All created reality exists by Him and for Him (Rom. 11:36; 1 Cor. 8:6). Not only does created reality exist because God created it. It exists for His purposes and for His glory. “All things have God as their goal and purpose, and he brought them into being in the first place.”7 John Morris explains:
Creation is the “worldview” concept which places God as the sovereign Controller over all. His role as Creator gives Him the authority to set the guidelines for life and the penalty for breaking His law. Just as the manufacturer has the right and responsibility to author the owner's handbook dictating how to properly operate and repair a manufactured device, so the Creator of mankind has authority over our lives and choices.8
Man is not ultimate
Because God is the creator, people are dependent on Him for their very existence.9 Because God is the sovereign creator, it follows that mankind is subject to His kingship. Man is not the measure of all things, and so this rules out any modern form of humanism.
God does not need to answer to mankind’s standards. “The Almighty—we cannot find him; he is great in power; justice and abundant righteousness he will not violate. Therefore men fear him; he does not regard any who are wise in their own conceit” (Job 37:23-24), When Job asks God why he has experienced great misfortune, God does not give him a complete answer. Instead He reminds Job of His position as God: “Where were you when I laid the foundation of the earth? Tell me, if you have understanding.” (Job 38:4).
God is not a tyrant, however. The God who governs creation and judges sin is the same God who provides for our needs. He “gives to all mankind life and breath and everything” (Acts 17:25), and He makes the rain fall on the righteous and unrighteous alike (Matt 5:45). He also sent Jesus as a substitutionary sacrifice for sin (Rom. 3:21-25) thereby providing the means of redemption from sin.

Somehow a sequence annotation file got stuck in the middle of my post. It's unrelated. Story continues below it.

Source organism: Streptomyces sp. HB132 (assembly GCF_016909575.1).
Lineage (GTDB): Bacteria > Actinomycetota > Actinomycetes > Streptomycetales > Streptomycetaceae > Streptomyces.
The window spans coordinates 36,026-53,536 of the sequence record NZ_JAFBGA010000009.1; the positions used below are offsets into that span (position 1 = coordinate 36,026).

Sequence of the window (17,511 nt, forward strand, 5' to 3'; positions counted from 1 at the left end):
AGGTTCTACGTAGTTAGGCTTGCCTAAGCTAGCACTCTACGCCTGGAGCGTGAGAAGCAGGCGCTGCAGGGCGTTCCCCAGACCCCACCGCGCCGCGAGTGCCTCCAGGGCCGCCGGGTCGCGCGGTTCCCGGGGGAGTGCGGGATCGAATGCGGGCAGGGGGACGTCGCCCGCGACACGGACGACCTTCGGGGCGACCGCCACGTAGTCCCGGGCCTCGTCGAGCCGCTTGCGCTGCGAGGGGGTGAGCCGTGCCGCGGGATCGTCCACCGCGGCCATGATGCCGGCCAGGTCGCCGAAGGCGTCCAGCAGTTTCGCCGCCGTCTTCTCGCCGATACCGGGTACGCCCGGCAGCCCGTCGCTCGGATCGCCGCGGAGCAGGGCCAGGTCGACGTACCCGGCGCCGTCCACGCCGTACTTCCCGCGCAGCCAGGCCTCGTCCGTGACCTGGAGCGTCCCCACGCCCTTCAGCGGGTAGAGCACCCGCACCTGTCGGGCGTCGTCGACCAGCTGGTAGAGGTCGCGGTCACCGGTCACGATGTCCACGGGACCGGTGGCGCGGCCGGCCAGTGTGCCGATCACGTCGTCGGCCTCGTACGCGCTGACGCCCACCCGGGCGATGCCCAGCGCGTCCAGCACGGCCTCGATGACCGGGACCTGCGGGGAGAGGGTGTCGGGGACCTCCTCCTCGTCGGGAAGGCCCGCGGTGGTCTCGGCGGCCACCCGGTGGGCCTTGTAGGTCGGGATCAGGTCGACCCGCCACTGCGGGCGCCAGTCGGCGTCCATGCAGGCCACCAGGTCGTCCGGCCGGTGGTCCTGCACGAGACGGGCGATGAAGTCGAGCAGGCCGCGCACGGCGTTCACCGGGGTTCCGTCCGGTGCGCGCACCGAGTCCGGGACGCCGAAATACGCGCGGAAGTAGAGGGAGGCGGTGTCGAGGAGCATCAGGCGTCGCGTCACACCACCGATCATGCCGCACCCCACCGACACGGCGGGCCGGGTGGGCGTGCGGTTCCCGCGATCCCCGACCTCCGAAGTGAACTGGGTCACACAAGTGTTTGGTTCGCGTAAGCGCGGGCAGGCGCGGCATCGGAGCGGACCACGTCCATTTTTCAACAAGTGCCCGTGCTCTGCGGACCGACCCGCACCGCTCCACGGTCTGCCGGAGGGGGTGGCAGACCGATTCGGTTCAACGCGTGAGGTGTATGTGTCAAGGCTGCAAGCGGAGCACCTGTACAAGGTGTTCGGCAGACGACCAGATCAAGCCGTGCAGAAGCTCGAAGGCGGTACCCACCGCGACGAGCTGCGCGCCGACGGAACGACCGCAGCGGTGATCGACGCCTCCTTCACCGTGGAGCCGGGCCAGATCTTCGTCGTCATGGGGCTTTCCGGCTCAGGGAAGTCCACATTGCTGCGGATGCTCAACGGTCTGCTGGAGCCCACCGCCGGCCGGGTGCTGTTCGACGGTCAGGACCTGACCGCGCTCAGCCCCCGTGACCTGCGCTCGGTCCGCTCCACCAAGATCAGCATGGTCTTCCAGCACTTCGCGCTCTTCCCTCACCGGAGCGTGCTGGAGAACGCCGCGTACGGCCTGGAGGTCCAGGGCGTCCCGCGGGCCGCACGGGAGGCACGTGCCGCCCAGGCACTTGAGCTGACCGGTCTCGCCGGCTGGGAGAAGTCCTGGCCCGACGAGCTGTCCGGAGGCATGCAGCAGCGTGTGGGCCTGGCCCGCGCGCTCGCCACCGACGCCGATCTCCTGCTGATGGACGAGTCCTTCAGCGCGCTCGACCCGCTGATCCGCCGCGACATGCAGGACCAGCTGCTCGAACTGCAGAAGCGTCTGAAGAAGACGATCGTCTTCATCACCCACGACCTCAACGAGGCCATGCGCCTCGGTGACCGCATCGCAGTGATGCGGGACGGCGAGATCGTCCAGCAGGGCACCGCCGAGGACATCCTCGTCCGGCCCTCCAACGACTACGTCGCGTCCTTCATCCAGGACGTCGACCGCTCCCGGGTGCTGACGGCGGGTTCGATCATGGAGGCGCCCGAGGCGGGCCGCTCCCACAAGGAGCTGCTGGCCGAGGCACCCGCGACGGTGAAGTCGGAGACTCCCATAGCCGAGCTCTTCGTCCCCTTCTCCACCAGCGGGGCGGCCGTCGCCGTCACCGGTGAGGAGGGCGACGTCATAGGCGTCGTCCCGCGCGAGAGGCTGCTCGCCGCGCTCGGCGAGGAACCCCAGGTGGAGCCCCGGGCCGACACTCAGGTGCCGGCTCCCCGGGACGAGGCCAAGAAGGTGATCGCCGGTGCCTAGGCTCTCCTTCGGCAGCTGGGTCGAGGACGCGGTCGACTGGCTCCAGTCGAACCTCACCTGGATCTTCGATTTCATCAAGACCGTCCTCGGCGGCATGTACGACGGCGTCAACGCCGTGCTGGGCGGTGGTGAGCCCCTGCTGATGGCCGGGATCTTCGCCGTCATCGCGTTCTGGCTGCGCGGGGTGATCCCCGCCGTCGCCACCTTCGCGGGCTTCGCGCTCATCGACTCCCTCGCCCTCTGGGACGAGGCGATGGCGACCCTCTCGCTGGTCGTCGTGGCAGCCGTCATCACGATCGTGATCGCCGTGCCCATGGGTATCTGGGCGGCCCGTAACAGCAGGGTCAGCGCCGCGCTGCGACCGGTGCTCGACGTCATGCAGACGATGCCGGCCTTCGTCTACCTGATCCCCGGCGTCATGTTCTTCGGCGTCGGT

We will not always understand God’s decisions, but He will always act according to His holy, just, and sovereign nature. “For my thoughts are not your thoughts, neither are your ways my ways, declares the Lord. For as the heavens are higher than the earth, so are my ways higher than your ways and my thoughts than your thoughts” (Is. 55:8-9).
Physical reality is good
God created the universe to display His glory, and it will fulfill the purpose He intended. The world was also created good. In Genesis 1, as God creates the universe, he repeatedly declares it to be good (Gen 1:1:4, 10, 12, 18, 21, 25, 31). Today, however, we see a creation that is filled with sin and both moral and physical corruption. When Adam and Eve rebelled against God, they not only affected their own standing with God. They also affected the entire human race (Rom. 5:12-21) and all of creation. As Paul says “the whole creation has been groaning together in the pains of childbirth until now (Rom. 8:22), but God will one day restore it to its former condition (Rev. 21:1-4).10 After God judges the world He inaugurates the new heaven and earth which will last for eternity (Rev. 21:1-22:5). The physical creation is therefore not merely a temporary reality to be replaced by an allegedly superior non-physical reality. Instead, it is part of God’s eternal plan.